The leaves of poison ivy are coated in an oil that can cause a painful rash or fever to develop anywhere from 12 hours to two days after contact. Found across southern Canada, it prefers rocky areas and can spread quickly. Poison ivy can be identified by its three leaflets, which can have jagged or round edges, and it is most potent in the spring. (Source: www.theweathernetwork.com)

The leaves of poison ivy are coated in an oil that can cause a painful rash or fever to develop anywhere from 12 hours to two days after contact. Found across southern Canada, it prefers rocky areas and can spread quickly. Poison ivy can be identified by its three leaflets, which can have jagged or round edges, and it is most potent in the spring. (Source: www.theweathernetwork.com)

Poison ivy patch pulled from Trail park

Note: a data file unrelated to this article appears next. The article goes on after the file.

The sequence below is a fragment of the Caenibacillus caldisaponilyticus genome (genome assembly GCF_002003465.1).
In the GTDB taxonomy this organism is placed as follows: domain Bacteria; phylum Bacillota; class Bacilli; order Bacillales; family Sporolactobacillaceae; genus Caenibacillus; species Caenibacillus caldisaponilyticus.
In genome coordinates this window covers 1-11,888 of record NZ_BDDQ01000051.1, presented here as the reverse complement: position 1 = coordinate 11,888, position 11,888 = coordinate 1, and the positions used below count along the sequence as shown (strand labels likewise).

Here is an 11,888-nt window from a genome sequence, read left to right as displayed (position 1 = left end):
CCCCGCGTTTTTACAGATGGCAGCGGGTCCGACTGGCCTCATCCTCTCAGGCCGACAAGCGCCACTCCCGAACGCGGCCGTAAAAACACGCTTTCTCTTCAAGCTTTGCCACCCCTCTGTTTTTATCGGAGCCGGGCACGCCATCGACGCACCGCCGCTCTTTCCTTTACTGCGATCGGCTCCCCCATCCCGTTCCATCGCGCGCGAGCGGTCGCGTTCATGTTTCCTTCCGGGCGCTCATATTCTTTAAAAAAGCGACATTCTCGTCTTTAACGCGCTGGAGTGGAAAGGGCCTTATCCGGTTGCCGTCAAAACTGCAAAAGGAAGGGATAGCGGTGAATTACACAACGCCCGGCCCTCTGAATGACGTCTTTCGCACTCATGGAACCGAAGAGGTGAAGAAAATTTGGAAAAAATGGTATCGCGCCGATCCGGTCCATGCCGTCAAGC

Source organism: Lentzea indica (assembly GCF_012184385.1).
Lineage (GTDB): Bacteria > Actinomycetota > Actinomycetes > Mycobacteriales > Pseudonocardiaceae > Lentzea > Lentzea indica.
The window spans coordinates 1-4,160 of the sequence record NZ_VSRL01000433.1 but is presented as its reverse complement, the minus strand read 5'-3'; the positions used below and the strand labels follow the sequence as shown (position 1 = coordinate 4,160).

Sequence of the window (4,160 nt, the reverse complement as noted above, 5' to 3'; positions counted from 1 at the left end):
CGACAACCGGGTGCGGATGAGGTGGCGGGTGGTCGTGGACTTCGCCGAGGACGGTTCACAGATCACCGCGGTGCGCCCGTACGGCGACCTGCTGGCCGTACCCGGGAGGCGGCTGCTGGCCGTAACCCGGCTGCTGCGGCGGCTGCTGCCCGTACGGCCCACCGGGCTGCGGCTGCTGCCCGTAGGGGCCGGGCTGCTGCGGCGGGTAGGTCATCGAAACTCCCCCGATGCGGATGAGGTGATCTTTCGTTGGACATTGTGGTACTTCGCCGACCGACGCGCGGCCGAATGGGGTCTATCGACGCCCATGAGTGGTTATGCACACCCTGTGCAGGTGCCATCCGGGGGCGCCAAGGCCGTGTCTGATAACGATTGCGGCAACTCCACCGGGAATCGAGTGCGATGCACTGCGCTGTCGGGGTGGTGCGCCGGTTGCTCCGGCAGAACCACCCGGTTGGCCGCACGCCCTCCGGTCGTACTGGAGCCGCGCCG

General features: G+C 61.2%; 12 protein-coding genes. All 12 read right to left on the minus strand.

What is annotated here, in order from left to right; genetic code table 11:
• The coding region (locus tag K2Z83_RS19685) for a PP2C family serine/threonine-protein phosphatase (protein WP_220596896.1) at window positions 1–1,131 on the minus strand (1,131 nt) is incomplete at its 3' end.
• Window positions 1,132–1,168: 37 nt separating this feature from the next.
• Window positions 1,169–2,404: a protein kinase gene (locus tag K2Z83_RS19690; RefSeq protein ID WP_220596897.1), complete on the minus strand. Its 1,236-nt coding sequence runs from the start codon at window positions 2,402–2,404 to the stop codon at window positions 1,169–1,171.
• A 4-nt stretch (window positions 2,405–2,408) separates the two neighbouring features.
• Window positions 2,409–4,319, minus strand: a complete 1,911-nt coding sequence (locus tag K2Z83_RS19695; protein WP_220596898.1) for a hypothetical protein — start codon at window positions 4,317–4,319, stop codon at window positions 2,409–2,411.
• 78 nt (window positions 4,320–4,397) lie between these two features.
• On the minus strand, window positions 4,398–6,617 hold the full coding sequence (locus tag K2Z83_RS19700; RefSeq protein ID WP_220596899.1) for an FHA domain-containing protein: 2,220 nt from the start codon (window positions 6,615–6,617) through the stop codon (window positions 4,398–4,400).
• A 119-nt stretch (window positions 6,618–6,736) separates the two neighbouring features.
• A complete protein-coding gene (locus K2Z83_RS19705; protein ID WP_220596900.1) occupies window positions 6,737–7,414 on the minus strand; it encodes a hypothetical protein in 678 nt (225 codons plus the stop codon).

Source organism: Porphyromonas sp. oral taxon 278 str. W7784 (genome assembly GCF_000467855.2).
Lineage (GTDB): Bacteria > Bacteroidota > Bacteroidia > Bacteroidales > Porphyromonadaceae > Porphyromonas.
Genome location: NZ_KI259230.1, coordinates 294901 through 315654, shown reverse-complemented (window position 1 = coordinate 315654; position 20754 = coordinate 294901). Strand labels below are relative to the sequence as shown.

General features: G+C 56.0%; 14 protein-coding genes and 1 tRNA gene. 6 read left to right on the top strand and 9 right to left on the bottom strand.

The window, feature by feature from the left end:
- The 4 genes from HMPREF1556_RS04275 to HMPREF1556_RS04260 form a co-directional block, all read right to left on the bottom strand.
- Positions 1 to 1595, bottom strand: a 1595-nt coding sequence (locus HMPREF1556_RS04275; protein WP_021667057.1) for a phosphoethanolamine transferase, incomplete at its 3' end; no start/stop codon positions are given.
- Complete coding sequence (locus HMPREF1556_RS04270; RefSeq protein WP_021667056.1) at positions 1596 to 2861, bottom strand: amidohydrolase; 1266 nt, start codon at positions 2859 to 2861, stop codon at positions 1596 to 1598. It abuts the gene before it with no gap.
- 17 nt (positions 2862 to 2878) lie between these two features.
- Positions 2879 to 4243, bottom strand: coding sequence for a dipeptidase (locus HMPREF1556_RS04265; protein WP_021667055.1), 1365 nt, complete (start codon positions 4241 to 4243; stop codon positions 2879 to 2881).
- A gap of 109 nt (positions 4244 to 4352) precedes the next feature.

The invasive plant was spotted by the city’s flower bed contractor last week

A few cases of poison ivy crop up in City of Trail parks each year.

This summer the invasive plant was found close to the spray park at Gyro Park.

Mark Stephens, grounds/roads superintendent, says the city’s flower bed contractor notified staff of the location of a small patch of poison ivy last week.

The area was cordoned off before the poison ivy was dug up and disposed of Wednesday.

The trademarks of this plant are solid green, pointed leaves that hang from the stem in groups of three.

Contact with the plant’s sticky oil called urushiol (“yoo-ROO-shee-all) can cause a red, itchy rash called allergic contact dermatitis.

Treatment varies depending upon severity, but can include calamine lotion and oral antihistamines to relieve itching in addition to soaking the area in cool water.

HealthlinkBC info here: Poison ivy, oak or sumac

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